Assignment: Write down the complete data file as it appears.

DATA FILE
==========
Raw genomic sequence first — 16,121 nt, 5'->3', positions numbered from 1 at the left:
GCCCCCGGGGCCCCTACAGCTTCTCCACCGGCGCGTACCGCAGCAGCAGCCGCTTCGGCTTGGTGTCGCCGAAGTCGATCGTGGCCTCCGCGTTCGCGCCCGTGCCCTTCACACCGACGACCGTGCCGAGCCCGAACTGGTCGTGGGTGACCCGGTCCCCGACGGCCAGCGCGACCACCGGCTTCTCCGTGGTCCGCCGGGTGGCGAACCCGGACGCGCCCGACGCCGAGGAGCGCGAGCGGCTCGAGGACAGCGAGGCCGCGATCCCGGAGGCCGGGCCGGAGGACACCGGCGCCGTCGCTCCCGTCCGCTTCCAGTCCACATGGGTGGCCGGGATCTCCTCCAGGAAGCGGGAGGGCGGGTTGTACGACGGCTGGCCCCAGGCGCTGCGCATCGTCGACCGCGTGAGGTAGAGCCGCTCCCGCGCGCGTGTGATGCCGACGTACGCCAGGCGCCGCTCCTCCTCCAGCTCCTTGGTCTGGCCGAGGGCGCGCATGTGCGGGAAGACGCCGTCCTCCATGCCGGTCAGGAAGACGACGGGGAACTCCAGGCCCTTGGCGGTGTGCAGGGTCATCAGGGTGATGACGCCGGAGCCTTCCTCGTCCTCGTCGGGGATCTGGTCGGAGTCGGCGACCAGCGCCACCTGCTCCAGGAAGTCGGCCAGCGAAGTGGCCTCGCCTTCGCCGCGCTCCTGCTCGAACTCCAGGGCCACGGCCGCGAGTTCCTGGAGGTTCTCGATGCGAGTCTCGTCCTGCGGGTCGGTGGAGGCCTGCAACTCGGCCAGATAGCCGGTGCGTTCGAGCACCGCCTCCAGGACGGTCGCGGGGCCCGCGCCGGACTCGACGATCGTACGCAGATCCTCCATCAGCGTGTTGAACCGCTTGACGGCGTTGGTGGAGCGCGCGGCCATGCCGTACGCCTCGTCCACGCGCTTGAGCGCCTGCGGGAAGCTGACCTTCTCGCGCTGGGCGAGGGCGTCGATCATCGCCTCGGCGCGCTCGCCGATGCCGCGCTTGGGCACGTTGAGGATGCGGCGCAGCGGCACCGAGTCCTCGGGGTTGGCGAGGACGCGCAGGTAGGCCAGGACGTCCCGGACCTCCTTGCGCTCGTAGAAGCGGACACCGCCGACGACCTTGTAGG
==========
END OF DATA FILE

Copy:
Raw genomic sequence first — 16,121 nt, 5'->3', positions numbered from 1 at the left:
GCCCCCGGGGCCCCTACAGCTTCTCCACCGGCGCGTACCGCAGCAGCAGCCGCTTCGGCTTGGTGTCGCCGAAGTCGATCGTGGCCTCCGCGTTCGCGCCCGTGCCCTTCACACCGACGACCGTGCCGAGCCCGAACTGGTCGTGGGTGACCCGGTCCCCGACGGCCAGCGCGACCACCGGCTTCTCCGTGGTCCGCCGGGTGGCGAACCCGGACGCGCCCGACGCCGAGGAGCGCGAGCGGCTCGAGGACAGCGAGGCCGCGATCCCGGAGGCCGGGCCGGAGGACACCGGCGCCGTCGCTCCCGTCCGCTTCCAGTCCACATGGGTGGCCGGGATCTCCTCCAGGAAGCGGGAGGGCGGGTTGTACGACGGCTGGCCCCAGGCGCTGCGCATCGTCGACCGCGTGAGGTAGAGCCGCTCCCGCGCGCGTGTGATGCCGACGTACGCCAGGCGCCGCTCCTCCTCCAGCTCCTTGGTCTGGCCGAGGGCGCGCATGTGCGGGAAGACGCCGTCCTCCATGCCGGTCAGGAAGACGACGGGGAACTCCAGGCCCTTGGCGGTGTGCAGGGTCATCAGGGTGATGACGCCGGAGCCTTCCTCGTCCTCGTCGGGGATCTGGTCGGAGTCGGCGACCAGCGCCACCTGCTCCAGGAAGTCGGCCAGCGAAGTGGCCTCGCCTTCGCCGCGCTCCTGCTCGAACTCCAGGGCCACGGCCGCGAGTTCCTGGAGGTTCTCGATGCGAGTCTCGTCCTGCGGGTCGGTGGAGGCCTGCAACTCGGCCAGATAGCCGGTGCGTTCGAGCACCGCCTCCAGGACGGTCGCGGGGCCCGCGCCGGACTCGACGATCGTACGCAGATCCTCCATCAGCGTGTTGAACCGCTTGACGGCGTTGGTGGAGCGCGCGGCCATGCCGTACGCCTCGTCCACGCGCTTGAGCGCCTGCGGGAAGCTGACCTTCTCGCGCTGGGCGAGGGCGTCGATCATCGCCTCGGCGCGCTCGCCGATGCCGCGCTTGGGCACGTTGAGGATGCGGCGCAGCGGCACCGAGTCCTCGGGGTTGGCGAGGACGCGCAGGTAGGCCAGGACGTCCCGGACCTCCTTGCGCTCGTAGAAGCGGACACCGCCGACGACCTTGTAGG